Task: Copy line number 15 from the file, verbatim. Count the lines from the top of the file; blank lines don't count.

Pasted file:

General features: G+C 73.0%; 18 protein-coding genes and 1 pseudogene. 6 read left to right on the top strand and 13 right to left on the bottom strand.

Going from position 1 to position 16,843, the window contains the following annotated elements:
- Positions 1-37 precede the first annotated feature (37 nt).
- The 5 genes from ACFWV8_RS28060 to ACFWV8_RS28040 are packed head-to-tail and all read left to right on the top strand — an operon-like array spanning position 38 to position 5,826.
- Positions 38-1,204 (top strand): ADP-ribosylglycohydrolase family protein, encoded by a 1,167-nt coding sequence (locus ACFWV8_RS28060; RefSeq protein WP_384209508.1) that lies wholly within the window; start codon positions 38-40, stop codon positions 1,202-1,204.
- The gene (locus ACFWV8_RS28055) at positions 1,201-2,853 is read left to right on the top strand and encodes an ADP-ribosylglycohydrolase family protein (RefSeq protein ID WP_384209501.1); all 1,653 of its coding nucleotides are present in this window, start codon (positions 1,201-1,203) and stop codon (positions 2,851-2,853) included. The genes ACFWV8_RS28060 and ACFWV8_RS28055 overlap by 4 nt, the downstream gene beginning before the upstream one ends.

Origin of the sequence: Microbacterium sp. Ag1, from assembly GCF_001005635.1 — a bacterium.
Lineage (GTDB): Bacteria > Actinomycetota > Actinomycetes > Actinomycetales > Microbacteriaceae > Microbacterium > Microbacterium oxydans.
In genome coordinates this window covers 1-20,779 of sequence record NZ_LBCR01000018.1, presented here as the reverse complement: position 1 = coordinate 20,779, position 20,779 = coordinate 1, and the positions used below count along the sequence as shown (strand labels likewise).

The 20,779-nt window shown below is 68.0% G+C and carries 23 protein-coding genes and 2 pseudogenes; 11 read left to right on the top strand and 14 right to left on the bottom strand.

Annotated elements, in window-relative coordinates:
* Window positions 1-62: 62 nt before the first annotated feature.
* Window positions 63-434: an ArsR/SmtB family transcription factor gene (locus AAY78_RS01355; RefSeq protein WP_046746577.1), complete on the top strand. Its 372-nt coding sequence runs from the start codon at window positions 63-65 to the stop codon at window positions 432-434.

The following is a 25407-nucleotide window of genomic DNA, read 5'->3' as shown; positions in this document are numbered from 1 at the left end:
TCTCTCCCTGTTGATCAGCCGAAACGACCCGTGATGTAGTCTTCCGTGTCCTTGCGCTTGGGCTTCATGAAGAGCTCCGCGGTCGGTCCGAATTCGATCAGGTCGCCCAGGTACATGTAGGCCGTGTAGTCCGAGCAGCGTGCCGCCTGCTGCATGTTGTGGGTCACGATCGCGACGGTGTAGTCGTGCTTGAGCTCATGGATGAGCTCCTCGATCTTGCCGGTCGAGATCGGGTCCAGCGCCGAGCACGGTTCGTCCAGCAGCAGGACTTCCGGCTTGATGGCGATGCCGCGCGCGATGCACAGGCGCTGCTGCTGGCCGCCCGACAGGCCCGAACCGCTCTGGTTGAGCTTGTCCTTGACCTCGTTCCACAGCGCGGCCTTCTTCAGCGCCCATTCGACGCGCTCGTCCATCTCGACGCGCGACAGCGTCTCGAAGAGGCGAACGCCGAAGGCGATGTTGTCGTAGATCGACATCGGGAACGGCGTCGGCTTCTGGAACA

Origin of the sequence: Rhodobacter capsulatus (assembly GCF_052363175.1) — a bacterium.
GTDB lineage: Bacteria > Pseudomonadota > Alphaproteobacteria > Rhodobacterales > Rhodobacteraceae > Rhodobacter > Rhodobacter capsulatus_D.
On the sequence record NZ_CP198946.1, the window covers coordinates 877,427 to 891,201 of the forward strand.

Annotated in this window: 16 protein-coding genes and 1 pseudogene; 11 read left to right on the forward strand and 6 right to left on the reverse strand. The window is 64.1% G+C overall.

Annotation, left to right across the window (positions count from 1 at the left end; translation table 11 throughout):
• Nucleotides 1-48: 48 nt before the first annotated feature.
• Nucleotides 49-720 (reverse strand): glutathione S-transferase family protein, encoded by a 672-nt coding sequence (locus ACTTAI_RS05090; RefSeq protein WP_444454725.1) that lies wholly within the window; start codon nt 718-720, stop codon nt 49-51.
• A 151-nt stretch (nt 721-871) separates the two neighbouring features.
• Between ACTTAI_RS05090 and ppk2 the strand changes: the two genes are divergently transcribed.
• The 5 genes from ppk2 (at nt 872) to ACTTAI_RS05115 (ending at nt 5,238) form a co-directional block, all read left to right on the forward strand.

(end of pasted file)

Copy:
TCTCTCCCTGTTGATCAGCCGAAACGACCCGTGATGTAGTCTTCCGTGTCCTTGCGCTTGGGCTTCATGAAGAGCTCCGCGGTCGGTCCGAATTCGATCAGGTCGCCCAGGTACATGTAGGCCGTGTAGTCCGAGCAGCGTGCCGCCTGCTGCATGTTGTGGGTCACGATCGCGACGGTGTAGTCGTGCTTGAGCTCATGGATGAGCTCCTCGATCTTGCCGGTCGAGATCGGGTCCAGCGCCGAGCACGGTTCGTCCAGCAGCAGGACTTCCGGCTTGATGGCGATGCCGCGCGCGATGCACAGGCGCTGCTGCTGGCCGCCCGACAGGCCCGAACCGCTCTGGTTGAGCTTGTCCTTGACCTCGTTCCACAGCGCGGCCTTCTTCAGCGCCCATTCGACGCGCTCGTCCATCTCGACGCGCGACAGCGTCTCGAAGAGGCGAACGCCGAAGGCGATGTTGTCGTAGATCGACATCGGGAACGGCGTCGGCTTCTGGAACA